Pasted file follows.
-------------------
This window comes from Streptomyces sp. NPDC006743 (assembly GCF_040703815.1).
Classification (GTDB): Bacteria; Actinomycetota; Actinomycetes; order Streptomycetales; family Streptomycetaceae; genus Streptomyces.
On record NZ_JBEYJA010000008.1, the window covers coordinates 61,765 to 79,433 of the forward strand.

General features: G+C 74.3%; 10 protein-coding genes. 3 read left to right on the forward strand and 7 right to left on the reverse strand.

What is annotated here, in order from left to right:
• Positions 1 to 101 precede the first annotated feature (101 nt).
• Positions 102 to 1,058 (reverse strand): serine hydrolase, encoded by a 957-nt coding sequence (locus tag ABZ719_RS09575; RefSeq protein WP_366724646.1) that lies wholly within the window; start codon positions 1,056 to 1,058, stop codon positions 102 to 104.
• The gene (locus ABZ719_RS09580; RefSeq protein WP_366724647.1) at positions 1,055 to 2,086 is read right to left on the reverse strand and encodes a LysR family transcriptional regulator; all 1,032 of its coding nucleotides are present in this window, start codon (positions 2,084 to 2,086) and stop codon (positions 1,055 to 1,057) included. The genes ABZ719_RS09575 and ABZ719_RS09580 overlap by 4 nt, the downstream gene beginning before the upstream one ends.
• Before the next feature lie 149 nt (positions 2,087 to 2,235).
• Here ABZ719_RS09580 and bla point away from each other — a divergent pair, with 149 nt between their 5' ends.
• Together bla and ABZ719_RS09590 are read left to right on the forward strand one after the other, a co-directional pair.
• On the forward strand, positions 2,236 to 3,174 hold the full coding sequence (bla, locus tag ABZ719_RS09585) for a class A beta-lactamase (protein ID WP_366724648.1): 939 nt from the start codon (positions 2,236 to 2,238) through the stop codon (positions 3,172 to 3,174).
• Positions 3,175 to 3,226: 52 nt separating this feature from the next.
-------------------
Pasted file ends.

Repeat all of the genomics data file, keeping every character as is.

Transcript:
This window comes from Streptomyces sp. NPDC006743 (assembly GCF_040703815.1).
Classification (GTDB): Bacteria; Actinomycetota; Actinomycetes; order Streptomycetales; family Streptomycetaceae; genus Streptomyces.
On record NZ_JBEYJA010000008.1, the window covers coordinates 61,765 to 79,433 of the forward strand.

General features: G+C 74.3%; 10 protein-coding genes. 3 read left to right on the forward strand and 7 right to left on the reverse strand.

What is annotated here, in order from left to right:
• Positions 1 to 101 precede the first annotated feature (101 nt).
• Positions 102 to 1,058 (reverse strand): serine hydrolase, encoded by a 957-nt coding sequence (locus tag ABZ719_RS09575; RefSeq protein WP_366724646.1) that lies wholly within the window; start codon positions 1,056 to 1,058, stop codon positions 102 to 104.
• The gene (locus ABZ719_RS09580; RefSeq protein WP_366724647.1) at positions 1,055 to 2,086 is read right to left on the reverse strand and encodes a LysR family transcriptional regulator; all 1,032 of its coding nucleotides are present in this window, start codon (positions 2,084 to 2,086) and stop codon (positions 1,055 to 1,057) included. The genes ABZ719_RS09575 and ABZ719_RS09580 overlap by 4 nt, the downstream gene beginning before the upstream one ends.
• Before the next feature lie 149 nt (positions 2,087 to 2,235).
• Here ABZ719_RS09580 and bla point away from each other — a divergent pair, with 149 nt between their 5' ends.
• Together bla and ABZ719_RS09590 are read left to right on the forward strand one after the other, a co-directional pair.
• On the forward strand, positions 2,236 to 3,174 hold the full coding sequence (bla, locus tag ABZ719_RS09585) for a class A beta-lactamase (protein ID WP_366724648.1): 939 nt from the start codon (positions 2,236 to 2,238) through the stop codon (positions 3,172 to 3,174).
• Positions 3,175 to 3,226: 52 nt separating this feature from the next.